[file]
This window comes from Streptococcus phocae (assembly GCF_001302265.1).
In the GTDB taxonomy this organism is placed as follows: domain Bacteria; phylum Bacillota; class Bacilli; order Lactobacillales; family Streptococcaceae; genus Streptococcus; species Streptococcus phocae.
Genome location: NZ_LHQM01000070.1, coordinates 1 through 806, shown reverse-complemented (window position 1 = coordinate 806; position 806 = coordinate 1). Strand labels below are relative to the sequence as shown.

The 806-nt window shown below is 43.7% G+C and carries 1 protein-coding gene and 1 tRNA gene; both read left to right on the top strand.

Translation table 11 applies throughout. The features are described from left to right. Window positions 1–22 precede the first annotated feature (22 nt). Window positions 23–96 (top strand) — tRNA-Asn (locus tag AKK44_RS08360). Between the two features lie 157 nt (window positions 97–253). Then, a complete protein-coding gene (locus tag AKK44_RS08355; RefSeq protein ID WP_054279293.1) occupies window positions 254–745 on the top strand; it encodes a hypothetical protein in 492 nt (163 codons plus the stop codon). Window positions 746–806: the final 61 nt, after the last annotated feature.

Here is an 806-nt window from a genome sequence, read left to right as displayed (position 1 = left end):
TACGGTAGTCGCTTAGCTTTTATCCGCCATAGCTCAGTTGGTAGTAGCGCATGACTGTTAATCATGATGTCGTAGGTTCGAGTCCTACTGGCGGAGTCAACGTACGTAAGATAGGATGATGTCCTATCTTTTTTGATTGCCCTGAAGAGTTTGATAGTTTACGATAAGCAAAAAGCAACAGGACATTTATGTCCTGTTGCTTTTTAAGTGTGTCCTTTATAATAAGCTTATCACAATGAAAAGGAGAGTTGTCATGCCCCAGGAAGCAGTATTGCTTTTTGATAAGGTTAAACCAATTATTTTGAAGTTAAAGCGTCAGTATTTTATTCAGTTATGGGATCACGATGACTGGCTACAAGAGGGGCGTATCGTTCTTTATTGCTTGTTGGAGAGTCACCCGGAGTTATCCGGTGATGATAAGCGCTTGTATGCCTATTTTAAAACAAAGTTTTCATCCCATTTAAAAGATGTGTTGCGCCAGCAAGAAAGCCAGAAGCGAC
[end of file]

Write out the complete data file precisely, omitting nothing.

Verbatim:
This window comes from Streptococcus phocae (assembly GCF_001302265.1).
In the GTDB taxonomy this organism is placed as follows: domain Bacteria; phylum Bacillota; class Bacilli; order Lactobacillales; family Streptococcaceae; genus Streptococcus; species Streptococcus phocae.
Genome location: NZ_LHQM01000070.1, coordinates 1 through 806, shown reverse-complemented (window position 1 = coordinate 806; position 806 = coordinate 1). Strand labels below are relative to the sequence as shown.

The 806-nt window shown below is 43.7% G+C and carries 1 protein-coding gene and 1 tRNA gene; both read left to right on the top strand.

Translation table 11 applies throughout. The features are described from left to right. Window positions 1–22 precede the first annotated feature (22 nt). Window positions 23–96 (top strand) — tRNA-Asn (locus tag AKK44_RS08360). Between the two features lie 157 nt (window positions 97–253). Then, a complete protein-coding gene (locus tag AKK44_RS08355; RefSeq protein ID WP_054279293.1) occupies window positions 254–745 on the top strand; it encodes a hypothetical protein in 492 nt (163 codons plus the stop codon). Window positions 746–806: the final 61 nt, after the last annotated feature.

Here is an 806-nt window from a genome sequence, read left to right as displayed (position 1 = left end):
TACGGTAGTCGCTTAGCTTTTATCCGCCATAGCTCAGTTGGTAGTAGCGCATGACTGTTAATCATGATGTCGTAGGTTCGAGTCCTACTGGCGGAGTCAACGTACGTAAGATAGGATGATGTCCTATCTTTTTTGATTGCCCTGAAGAGTTTGATAGTTTACGATAAGCAAAAAGCAACAGGACATTTATGTCCTGTTGCTTTTTAAGTGTGTCCTTTATAATAAGCTTATCACAATGAAAAGGAGAGTTGTCATGCCCCAGGAAGCAGTATTGCTTTTTGATAAGGTTAAACCAATTATTTTGAAGTTAAAGCGTCAGTATTTTATTCAGTTATGGGATCACGATGACTGGCTACAAGAGGGGCGTATCGTTCTTTATTGCTTGTTGGAGAGTCACCCGGAGTTATCCGGTGATGATAAGCGCTTGTATGCCTATTTTAAAACAAAGTTTTCATCCCATTTAAAAGATGTGTTGCGCCAGCAAGAAAGCCAGAAGCGAC